Probability for AP Statistics (page 3)

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By — McGraw-Hill Professional
Updated on Feb 3, 2011

Probability of A and B or A or B

The Addition Rule: P(A or B) = P(A) + P(B) – P(A and B).

Special case of The Addition Rule: If A and B are mutually exclusive,

P(A and B) = 0, so P(A or B) = P(A) + P(B).

The Multiplication Rule: P(A and B) = P(A) · P(B|A).

Special case of The Multiplication Rule: If A and B are independent,

P(B|A) = P(B), so P(A and B) = P(A) · P(B).

example: If A and B are two mutually exclusive events for which P(A) = 0.3, P(B) = 0.25. Find P(A or B).

solution: P(A or B) = 0.3 + 0.25 = 0.55.

example: A basketball player has a 0.6 probability of making a free throw. What is his probability of making two consecutive free throws if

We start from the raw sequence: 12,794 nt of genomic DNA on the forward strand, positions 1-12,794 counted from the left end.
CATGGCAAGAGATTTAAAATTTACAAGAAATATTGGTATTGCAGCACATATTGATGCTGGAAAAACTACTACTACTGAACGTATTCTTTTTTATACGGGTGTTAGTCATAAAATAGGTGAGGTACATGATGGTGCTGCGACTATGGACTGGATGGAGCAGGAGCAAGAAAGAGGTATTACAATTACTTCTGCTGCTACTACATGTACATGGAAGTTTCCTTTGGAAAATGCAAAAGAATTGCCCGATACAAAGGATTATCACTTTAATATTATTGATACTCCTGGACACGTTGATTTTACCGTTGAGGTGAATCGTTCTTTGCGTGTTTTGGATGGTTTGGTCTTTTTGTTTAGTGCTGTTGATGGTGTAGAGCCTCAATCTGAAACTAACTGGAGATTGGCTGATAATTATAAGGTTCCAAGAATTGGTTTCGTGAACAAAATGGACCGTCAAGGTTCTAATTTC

1. he gets very nervous after making the first shot and his probability of making the second shot drops to 0.4.
  2. solution: P(making the first shot) = 0.6, P(making the second shot | he made the first) = 0.4. So, P(making both shots) = (0.6)(0.4) = 0.24.

  3. the events "he makes his first shot" and "he makes the succeeding shot" are independent.

solution: Since the events are independent, his probability of making each shot is the same. Thus, P(he makes both shots) = (0.6)(0.6) = 0.36.

Practice problems for these concepts can be found at:

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